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Resonance Course on Neuroscience, Summer 2013

Venkatesh Murthy

Venkatesh Murthy

Professor of Molecular and Cellular Biology, Faculty of Arts and Sciences, Harvard University

Sanjiva Prasad

Professor of Computer Science, India Institute of Technology Delhi; Amar Nath and Shashi Khosla School of IT

Professor Prasad received his B Tech in Computer Science from IIT Kanpur in 1985 and his MS and PhD in Computer Science from SUNY, Stony Brook, USA in 1990 and 1991. His thesis, "Towards a symmetric integration of concurrent and functional programming" includes some of the early research in the design and semantics of higher-order concurrent programming languages with mobile code. He worked in the area of program verification at Odyssey Research Associates in Ithaca, USA from 1990-1992, and then at the European Computer-Industry Research Center (ECRC GmbH) in Munich, Germany from 1992-1994, where he worked on the Facile project based on his thesis work. From 1994 he has been at IIT Delhi, first as an assistant professor and then as an associate professor. In 1998-99, he was a visiting associate professor at BRICS, University of Aarhus, Denmark. His research interests are primarily in formal methods and programming languages -- in particular, semantics of concurrency, distributed and mobile computation, and verification of network protocols and architectures. Process algebraic approaches to systems biology are a recent interest. He has written several conference and journal papers, and has been an invited speaker at the first DART workshop at Aalborg, Denmark in 1993 and at the first HLCL workshop at the Newton Institute, Cambridge, UK in 1995. He is a member of the Indian Association for Research in Computer Science and the European Association for Theoretical Computer Science. He has also served on several international conference programme committees (FST TCS, POPL, Fossacs, ASIAN, SEFM, etc.), and as the programme co-chair of FST TCS 2000 and FST TCS 2007.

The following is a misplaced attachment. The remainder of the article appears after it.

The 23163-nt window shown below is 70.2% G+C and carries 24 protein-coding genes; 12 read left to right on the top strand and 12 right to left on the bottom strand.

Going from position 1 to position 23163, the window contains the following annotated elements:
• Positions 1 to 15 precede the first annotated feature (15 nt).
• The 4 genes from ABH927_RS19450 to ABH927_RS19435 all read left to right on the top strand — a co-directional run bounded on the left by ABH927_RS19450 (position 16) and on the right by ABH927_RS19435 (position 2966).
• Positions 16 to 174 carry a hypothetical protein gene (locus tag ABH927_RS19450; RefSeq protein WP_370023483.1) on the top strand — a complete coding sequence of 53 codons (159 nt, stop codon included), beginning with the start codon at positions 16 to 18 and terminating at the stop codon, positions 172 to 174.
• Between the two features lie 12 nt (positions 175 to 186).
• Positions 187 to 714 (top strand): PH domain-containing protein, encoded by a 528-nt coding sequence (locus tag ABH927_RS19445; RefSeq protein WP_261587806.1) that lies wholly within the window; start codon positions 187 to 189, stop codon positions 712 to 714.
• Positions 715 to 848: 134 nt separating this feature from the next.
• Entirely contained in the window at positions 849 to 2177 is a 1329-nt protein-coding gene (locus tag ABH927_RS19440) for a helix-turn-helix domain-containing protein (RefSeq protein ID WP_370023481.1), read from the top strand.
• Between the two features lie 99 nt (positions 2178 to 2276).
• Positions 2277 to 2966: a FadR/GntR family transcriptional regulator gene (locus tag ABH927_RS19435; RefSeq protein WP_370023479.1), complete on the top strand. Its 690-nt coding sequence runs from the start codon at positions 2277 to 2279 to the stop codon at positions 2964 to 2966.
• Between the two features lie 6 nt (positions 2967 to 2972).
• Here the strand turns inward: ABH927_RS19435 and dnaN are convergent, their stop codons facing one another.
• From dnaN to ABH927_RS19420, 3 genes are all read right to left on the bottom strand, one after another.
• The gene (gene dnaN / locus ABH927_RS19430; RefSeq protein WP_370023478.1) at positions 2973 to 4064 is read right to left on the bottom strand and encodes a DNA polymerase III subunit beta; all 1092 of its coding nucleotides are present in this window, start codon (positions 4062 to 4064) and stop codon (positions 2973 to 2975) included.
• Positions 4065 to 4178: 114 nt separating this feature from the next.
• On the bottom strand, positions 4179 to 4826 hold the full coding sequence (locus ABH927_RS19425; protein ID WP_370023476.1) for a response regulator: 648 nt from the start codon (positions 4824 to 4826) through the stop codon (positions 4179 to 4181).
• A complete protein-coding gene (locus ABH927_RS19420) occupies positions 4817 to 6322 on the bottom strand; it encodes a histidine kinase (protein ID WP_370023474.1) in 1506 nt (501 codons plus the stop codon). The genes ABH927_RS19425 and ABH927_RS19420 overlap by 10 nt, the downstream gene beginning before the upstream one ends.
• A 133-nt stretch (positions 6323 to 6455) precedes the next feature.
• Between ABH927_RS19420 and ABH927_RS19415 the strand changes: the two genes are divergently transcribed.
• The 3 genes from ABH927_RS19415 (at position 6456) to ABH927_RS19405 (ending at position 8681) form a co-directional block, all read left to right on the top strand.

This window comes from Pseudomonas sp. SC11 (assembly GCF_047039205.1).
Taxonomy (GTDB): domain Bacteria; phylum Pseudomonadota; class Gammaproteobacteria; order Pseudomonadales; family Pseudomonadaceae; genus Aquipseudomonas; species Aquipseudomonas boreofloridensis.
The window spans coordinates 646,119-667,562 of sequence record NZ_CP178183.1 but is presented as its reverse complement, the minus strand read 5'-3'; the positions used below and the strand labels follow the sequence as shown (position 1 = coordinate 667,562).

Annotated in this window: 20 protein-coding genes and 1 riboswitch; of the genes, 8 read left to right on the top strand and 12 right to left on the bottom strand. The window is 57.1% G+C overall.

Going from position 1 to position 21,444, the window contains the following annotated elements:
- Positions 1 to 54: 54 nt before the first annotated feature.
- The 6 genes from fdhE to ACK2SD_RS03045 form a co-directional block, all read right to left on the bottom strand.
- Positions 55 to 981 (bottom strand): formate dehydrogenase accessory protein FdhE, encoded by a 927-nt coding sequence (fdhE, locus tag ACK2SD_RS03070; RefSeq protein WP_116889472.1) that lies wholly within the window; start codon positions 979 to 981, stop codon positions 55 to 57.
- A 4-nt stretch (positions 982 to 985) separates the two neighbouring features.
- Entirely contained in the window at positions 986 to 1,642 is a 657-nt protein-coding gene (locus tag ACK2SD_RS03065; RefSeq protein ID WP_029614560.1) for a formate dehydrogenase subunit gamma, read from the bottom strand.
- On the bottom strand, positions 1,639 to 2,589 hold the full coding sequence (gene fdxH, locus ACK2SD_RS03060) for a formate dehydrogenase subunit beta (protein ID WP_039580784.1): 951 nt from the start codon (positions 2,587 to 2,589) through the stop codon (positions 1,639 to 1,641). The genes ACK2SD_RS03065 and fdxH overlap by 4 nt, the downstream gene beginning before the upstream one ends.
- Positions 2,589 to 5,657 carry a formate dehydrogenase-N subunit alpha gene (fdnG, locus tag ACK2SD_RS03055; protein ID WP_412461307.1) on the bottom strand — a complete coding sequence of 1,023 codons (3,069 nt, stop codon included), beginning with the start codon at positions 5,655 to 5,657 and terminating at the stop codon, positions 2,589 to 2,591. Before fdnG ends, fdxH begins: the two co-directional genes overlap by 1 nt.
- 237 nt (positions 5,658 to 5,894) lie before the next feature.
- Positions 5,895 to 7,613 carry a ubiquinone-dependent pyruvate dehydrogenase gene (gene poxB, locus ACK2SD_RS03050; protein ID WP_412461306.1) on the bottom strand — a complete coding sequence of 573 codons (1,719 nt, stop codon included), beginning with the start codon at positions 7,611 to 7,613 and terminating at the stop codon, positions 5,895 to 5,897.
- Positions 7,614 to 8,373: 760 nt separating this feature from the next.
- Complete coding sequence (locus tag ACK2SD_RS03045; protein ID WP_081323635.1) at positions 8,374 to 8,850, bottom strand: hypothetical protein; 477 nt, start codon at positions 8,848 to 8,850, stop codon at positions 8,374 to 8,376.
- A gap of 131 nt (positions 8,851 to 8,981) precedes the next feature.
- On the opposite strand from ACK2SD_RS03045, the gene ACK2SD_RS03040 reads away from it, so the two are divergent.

Ambuj D Sagar

Vipula and Mahesh Chaturvedi Professor of Policy Studies, Indian Institute of Technology Delhi

Prof. Sagar's interests broadly lie in science & technology policy, environmental policy, and development policy, with a particular focus on the interactions between technology and society. While his current research focuses mainly on energy innovation and climate policy, he also studies, more broadly, various facets of technology innovation, environmental politics and processes, and engineering education and research. His recent papers have dealt with energy innovation policy and strategies (in areas such as biofuels, clean cookstoves, coal-power, and automobiles and institutional mechanisms such as climate innovation centers), climate change policy, and capacity development for the environment. He currently is advising/interacting with various agencies of the Indian Government and several multilateral and bilateral organizations; while in the US, he worked with a range of private and public-sector organizations in the US (including as a staff researcher for a major study on energy R&D for the White House). He currently is a member of the Indian Government's Expert Committee on Low-Carbon Strategies for Inclusive Growth, the US-India Track-II Dialogue on Climate Change, as well as other advisory groups in the Indian Government.

Pawan Sinha

Professor of Vision and Computational Neuroscience, Department of Brain and Cognitive Sciences, MIT

At Pawan Sinha's MIT lab, he and his team spend their days trying to understand how the brain learns to recognize and use the patterns and scenes we see around us. To do this, they often use computers to model the processes of the human brain, but they also study human subjects, some of whom are seeing the world for the very first time and can tell them about the experience as it happens. They find these unusual subjects through the humanitarian branch of their research, Project Prakash.
Project Prakash sets up eye-care camps in some of the most habitually underserved regions of India, and gives free eye-health screenings to, since 2003, more than 700 functionally blind children. The children are then treated without charge, even if they do not fit the profile that would make them eligible for Sinha's research. Sinha's eventual goal is to help 500 children each year; plans are under way for a center for visual rehabilitation in new Delhi. The special relationship that Sinha has created between research and humanitarianism promises to deliver on both fronts.